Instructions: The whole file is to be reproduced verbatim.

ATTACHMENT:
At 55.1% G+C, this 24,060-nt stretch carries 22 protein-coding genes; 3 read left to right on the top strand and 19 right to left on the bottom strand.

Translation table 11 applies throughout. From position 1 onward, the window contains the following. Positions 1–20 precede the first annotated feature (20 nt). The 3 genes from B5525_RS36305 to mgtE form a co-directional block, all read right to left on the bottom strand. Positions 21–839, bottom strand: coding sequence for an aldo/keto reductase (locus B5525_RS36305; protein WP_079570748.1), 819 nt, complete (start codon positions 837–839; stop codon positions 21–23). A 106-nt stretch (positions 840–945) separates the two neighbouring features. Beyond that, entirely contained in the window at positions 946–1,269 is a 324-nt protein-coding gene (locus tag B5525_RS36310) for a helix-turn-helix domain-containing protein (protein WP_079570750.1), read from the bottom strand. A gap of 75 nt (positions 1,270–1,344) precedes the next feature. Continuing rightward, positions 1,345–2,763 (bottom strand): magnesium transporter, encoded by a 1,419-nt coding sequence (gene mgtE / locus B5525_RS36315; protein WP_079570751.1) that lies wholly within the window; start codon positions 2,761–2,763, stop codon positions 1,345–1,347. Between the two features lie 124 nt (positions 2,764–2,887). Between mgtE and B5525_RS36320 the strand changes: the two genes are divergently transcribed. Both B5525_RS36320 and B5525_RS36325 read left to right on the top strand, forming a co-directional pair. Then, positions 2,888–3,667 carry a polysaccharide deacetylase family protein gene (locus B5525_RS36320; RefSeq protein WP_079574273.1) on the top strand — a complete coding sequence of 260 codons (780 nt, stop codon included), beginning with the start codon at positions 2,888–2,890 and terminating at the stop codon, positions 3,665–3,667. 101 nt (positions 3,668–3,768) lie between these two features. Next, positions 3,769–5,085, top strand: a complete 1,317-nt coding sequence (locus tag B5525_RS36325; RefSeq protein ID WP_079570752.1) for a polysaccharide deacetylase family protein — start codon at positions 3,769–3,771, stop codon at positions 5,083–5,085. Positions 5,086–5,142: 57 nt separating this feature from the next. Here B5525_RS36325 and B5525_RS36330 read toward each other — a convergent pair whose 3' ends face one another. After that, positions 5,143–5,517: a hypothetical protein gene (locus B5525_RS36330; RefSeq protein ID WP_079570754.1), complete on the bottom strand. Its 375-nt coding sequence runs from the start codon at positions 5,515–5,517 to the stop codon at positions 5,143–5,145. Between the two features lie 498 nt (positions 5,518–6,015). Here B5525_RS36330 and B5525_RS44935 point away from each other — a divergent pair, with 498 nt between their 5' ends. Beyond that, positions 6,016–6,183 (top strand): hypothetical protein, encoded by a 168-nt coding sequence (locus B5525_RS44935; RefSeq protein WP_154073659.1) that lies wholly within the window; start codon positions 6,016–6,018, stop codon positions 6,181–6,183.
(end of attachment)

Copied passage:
At 55.1% G+C, this 24,060-nt stretch carries 22 protein-coding genes; 3 read left to right on the top strand and 19 right to left on the bottom strand.

Translation table 11 applies throughout. From position 1 onward, the window contains the following. Positions 1–20 precede the first annotated feature (20 nt). The 3 genes from B5525_RS36305 to mgtE form a co-directional block, all read right to left on the bottom strand. Positions 21–839, bottom strand: coding sequence for an aldo/keto reductase (locus B5525_RS36305; protein WP_079570748.1), 819 nt, complete (start codon positions 837–839; stop codon positions 21–23). A 106-nt stretch (positions 840–945) separates the two neighbouring features. Beyond that, entirely contained in the window at positions 946–1,269 is a 324-nt protein-coding gene (locus tag B5525_RS36310) for a helix-turn-helix domain-containing protein (protein WP_079570750.1), read from the bottom strand. A gap of 75 nt (positions 1,270–1,344) precedes the next feature. Continuing rightward, positions 1,345–2,763 (bottom strand): magnesium transporter, encoded by a 1,419-nt coding sequence (gene mgtE / locus B5525_RS36315; protein WP_079570751.1) that lies wholly within the window; start codon positions 2,761–2,763, stop codon positions 1,345–1,347. Between the two features lie 124 nt (positions 2,764–2,887). Between mgtE and B5525_RS36320 the strand changes: the two genes are divergently transcribed. Both B5525_RS36320 and B5525_RS36325 read left to right on the top strand, forming a co-directional pair. Then, positions 2,888–3,667 carry a polysaccharide deacetylase family protein gene (locus B5525_RS36320; RefSeq protein WP_079574273.1) on the top strand — a complete coding sequence of 260 codons (780 nt, stop codon included), beginning with the start codon at positions 2,888–2,890 and terminating at the stop codon, positions 3,665–3,667. 101 nt (positions 3,668–3,768) lie between these two features. Next, positions 3,769–5,085, top strand: a complete 1,317-nt coding sequence (locus tag B5525_RS36325; RefSeq protein ID WP_079570752.1) for a polysaccharide deacetylase family protein — start codon at positions 3,769–3,771, stop codon at positions 5,083–5,085. Positions 5,086–5,142: 57 nt separating this feature from the next. Here B5525_RS36325 and B5525_RS36330 read toward each other — a convergent pair whose 3' ends face one another. After that, positions 5,143–5,517: a hypothetical protein gene (locus B5525_RS36330; RefSeq protein ID WP_079570754.1), complete on the bottom strand. Its 375-nt coding sequence runs from the start codon at positions 5,515–5,517 to the stop codon at positions 5,143–5,145. Between the two features lie 498 nt (positions 5,518–6,015). Here B5525_RS36330 and B5525_RS44935 point away from each other — a divergent pair, with 498 nt between their 5' ends. Beyond that, positions 6,016–6,183 (top strand): hypothetical protein, encoded by a 168-nt coding sequence (locus B5525_RS44935; RefSeq protein WP_154073659.1) that lies wholly within the window; start codon positions 6,016–6,018, stop codon positions 6,181–6,183.